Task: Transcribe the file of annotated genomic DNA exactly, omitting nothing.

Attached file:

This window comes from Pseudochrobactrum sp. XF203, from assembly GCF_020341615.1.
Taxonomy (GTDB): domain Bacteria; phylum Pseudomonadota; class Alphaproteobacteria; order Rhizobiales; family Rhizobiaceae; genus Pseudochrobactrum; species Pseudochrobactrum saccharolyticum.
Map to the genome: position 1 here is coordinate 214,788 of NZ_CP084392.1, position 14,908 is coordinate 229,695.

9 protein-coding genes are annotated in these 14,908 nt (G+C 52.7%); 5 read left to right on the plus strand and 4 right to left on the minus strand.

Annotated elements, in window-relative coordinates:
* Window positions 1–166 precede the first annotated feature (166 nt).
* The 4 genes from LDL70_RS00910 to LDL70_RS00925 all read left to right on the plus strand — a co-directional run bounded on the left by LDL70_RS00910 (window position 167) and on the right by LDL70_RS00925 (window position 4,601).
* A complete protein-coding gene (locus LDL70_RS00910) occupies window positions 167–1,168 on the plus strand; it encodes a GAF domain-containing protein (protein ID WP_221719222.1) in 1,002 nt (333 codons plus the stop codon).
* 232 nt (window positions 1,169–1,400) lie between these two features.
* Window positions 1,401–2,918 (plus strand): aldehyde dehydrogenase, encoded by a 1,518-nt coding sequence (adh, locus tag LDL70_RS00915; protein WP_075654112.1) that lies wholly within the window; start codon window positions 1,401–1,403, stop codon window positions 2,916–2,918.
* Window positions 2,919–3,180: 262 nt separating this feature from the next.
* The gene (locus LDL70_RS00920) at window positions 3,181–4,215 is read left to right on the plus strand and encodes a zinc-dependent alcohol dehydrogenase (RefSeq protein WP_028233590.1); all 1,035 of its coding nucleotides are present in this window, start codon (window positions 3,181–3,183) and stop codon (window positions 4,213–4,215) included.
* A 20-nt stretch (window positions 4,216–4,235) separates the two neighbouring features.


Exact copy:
This window comes from Pseudochrobactrum sp. XF203, from assembly GCF_020341615.1.
Taxonomy (GTDB): domain Bacteria; phylum Pseudomonadota; class Alphaproteobacteria; order Rhizobiales; family Rhizobiaceae; genus Pseudochrobactrum; species Pseudochrobactrum saccharolyticum.
Map to the genome: position 1 here is coordinate 214,788 of NZ_CP084392.1, position 14,908 is coordinate 229,695.

9 protein-coding genes are annotated in these 14,908 nt (G+C 52.7%); 5 read left to right on the plus strand and 4 right to left on the minus strand.

Annotated elements, in window-relative coordinates:
* Window positions 1–166 precede the first annotated feature (166 nt).
* The 4 genes from LDL70_RS00910 to LDL70_RS00925 all read left to right on the plus strand — a co-directional run bounded on the left by LDL70_RS00910 (window position 167) and on the right by LDL70_RS00925 (window position 4,601).
* A complete protein-coding gene (locus LDL70_RS00910) occupies window positions 167–1,168 on the plus strand; it encodes a GAF domain-containing protein (protein ID WP_221719222.1) in 1,002 nt (333 codons plus the stop codon).
* 232 nt (window positions 1,169–1,400) lie between these two features.
* Window positions 1,401–2,918 (plus strand): aldehyde dehydrogenase, encoded by a 1,518-nt coding sequence (adh, locus tag LDL70_RS00915; protein WP_075654112.1) that lies wholly within the window; start codon window positions 1,401–1,403, stop codon window positions 2,916–2,918.
* Window positions 2,919–3,180: 262 nt separating this feature from the next.
* The gene (locus LDL70_RS00920) at window positions 3,181–4,215 is read left to right on the plus strand and encodes a zinc-dependent alcohol dehydrogenase (RefSeq protein WP_028233590.1); all 1,035 of its coding nucleotides are present in this window, start codon (window positions 3,181–3,183) and stop codon (window positions 4,213–4,215) included.
* A 20-nt stretch (window positions 4,216–4,235) separates the two neighbouring features.